‘Benedetta’ Film Review: Paul Verhoeven Delivers Beauty, Belief and Nun-on-Nun Sex

In this erotic drama, the Dutch provocateur has managed to encompass all the themes and obsessions that have marked his five-decade, three-language career

IFC Films

This review of “Benedetta” first published on July 9, following its screening at Cannes 2021.

Some see the whole world in a grain of sand; Paul Verhoeven, with typical abundance, expands that old dictum, swapping a measly pebble for a whole damn convent. And so it is with his long-awaited “Benedetta,” which premiered in July at the Cannes Film Festival two years later than initially expected. In this two-hour film, within these four walls, the Dutch provocateur has managed to encompass all the themes and obsessions that have marked his five-decade, three-language career.

You can’t call a film as lurid and alive as “Benedetta” a closing statement, but there is something valedictory about the erotic religious drama, which finds time to explore questions of voyeurism, sadism, masochism, systems of power, perversion, repression, rebellion, storytelling, divinity, irony and belief.  Oh, and sex — plenty and plenty of nun-on-nun sex. 

Set in plague-ravaged Tuscany (doesn’t that sound familiar?) in the 17th century, the film follows the very real figure of Benedetta Carlini (Virginie Efira), a daughter of wealth betrothed to a hillside convent, who claimed to speak directly with Jesus. Verhoeven depicts the many visions as only he could: Jesus has perfect skin and carries a three-feet sword that he uses on man and animal, painting the screen red with as much arterial spray as possible. 

Into the convent comes Bartolomea (Daphne Patakia), a farmer girl whose entry into the elitist space — things were different back then! — is funded by Benedetta’s parents. “A present for you,” they tell their blessed daughter. Implicit in those words is another of the film’s main obsessions — the power of the market in all aspects of life.

There are plenty of skeptics milling about, holy sisters who simply do not believe in Benedetta’s beatitude, never failing to mention that all her stigmata appear self-inflected and her prophecies invariably self-serving. Problem is, they don’t only serve one person. And as the convent’s Mother Superior (Charlotte Rampling) soon learns, having a pet saint is awfully good for contributions and pilgrimages. Before Saint Francis, the ambitious male authority reminds her, the town of Assisi was a sleepy backwater too. 

Because it’s so good for business, Benedetta’s reputation and stature continues to grow. Soon enough she’s offered the role of Mother Superior herself — along with the spacious living quarters where she and Bartolomea can consummate their shared attraction. Verhoeven obviously takes immense pleasure shooting and blocking the pair’s many love scenes, but then pleasure is what “Benedetta” is about.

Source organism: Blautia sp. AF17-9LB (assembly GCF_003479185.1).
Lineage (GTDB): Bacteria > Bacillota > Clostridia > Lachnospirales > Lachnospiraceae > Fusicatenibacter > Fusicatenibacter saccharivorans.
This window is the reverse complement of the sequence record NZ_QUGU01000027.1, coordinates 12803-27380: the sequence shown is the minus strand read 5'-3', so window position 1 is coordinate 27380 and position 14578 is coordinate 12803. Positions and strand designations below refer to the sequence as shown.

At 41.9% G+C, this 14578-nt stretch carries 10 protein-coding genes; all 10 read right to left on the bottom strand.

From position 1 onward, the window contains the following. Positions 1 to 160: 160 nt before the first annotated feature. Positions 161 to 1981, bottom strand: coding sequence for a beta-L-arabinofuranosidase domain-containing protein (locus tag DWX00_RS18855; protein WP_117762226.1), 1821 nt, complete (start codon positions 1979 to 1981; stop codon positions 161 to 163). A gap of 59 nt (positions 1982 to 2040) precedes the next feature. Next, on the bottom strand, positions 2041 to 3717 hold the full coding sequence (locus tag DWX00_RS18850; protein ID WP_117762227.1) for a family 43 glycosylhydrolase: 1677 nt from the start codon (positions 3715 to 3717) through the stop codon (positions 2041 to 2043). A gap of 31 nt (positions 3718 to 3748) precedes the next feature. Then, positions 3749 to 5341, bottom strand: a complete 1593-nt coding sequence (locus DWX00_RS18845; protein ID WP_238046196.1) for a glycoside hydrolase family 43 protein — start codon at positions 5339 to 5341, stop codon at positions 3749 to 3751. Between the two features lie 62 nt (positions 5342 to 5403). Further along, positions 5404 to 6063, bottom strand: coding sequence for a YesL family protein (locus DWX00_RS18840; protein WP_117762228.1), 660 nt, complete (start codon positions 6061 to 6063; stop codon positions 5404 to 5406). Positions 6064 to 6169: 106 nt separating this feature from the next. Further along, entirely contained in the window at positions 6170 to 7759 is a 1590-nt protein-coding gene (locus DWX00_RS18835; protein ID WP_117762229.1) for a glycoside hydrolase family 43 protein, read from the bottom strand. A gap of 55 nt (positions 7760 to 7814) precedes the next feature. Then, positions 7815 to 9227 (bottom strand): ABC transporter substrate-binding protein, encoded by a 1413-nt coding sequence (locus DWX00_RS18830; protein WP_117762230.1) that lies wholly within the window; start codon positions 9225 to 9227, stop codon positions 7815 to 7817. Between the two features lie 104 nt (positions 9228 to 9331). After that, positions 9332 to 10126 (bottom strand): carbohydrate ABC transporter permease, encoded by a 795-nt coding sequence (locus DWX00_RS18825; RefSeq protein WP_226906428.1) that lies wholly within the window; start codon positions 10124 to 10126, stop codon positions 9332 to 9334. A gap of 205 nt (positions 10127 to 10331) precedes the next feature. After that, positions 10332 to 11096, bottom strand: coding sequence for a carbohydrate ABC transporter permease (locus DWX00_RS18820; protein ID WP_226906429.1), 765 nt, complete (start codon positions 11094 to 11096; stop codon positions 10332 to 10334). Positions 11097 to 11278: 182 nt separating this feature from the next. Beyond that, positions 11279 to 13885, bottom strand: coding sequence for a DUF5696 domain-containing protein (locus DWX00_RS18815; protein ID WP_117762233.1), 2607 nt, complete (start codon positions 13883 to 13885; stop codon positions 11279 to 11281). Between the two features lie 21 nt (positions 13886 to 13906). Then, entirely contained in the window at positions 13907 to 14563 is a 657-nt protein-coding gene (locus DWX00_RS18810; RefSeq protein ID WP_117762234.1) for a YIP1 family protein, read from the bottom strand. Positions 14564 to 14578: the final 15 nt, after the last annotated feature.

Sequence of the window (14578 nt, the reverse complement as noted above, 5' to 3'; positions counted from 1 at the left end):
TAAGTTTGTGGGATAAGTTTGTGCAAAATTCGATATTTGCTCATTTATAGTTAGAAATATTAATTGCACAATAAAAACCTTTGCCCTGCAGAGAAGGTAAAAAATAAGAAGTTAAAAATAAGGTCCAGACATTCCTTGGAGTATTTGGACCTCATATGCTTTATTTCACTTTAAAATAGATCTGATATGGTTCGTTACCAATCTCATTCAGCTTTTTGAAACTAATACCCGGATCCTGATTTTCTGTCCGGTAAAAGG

“Your worst enemy is your body,” Benedetta is told upon entering the convent. “Better to not feel too at home in it.” For what then follows, Benedetta uses her new privileged perch to unlearn those lessons. And for all the pleasure the director takes shooting certain body parts, Verhoeven tries to celebrate the human body in all its functions and forms.

To wit: Benedetta and Bartolomea meet cute while both are, um, relieving themselves late one night. Their eyes meet, and faces come near while the music of the gastrointestinal system overtakes the soundtrack. 

Is such a scene supposed to be serious? Well, of course not! At the same time, like artist Chris Ofili’s controversial cow-dung painting “The Holy Virgin Mary,” “Benedetta” is a film that argues that the sacred can and should be found in the vulgar and profane. Because who the hell decided what’s sacred and what’s not? When the two lovers are put on trial later in the film, Bartolomea is unable to “confess” because for her, the act of feeling and sharing pleasure is in no way a sin. 

In that sense, the film serves as a roundabout statement on Verhoeven’s whole career. Because once you follow a certain logic — where the characters must unlearn that suffering is the only way to redemption — all the way through, “Benedetta” can be viewed as an argument for the beauty and value of cheap thrills. 

Nowhere is that more clear than in the lead character. Though Verhoeven plays with a certain ambiguity about whether Benedetta is for real or just another charlatan, in the end that’s just a narrative feint, a red herring hiding the real truth — that Benedetta is an avatar for the director himself. 

What does it matter if her wounds are self-inflicted when she believes with full faith that the Good Lord forced her hand? In that sense, she is neither sinner nor saint but a simple storyteller, a headstrong fool convinced of her own tale who uses charisma and grace and whatever tools are at her disposal to reshape and make her mark on the wider world. Surprising as it may be for a film that spends an inordinate amount of time centered on a holy relic carved into a dildo, but “Benedetta” is Paul Verhoeven’s most personal film.  


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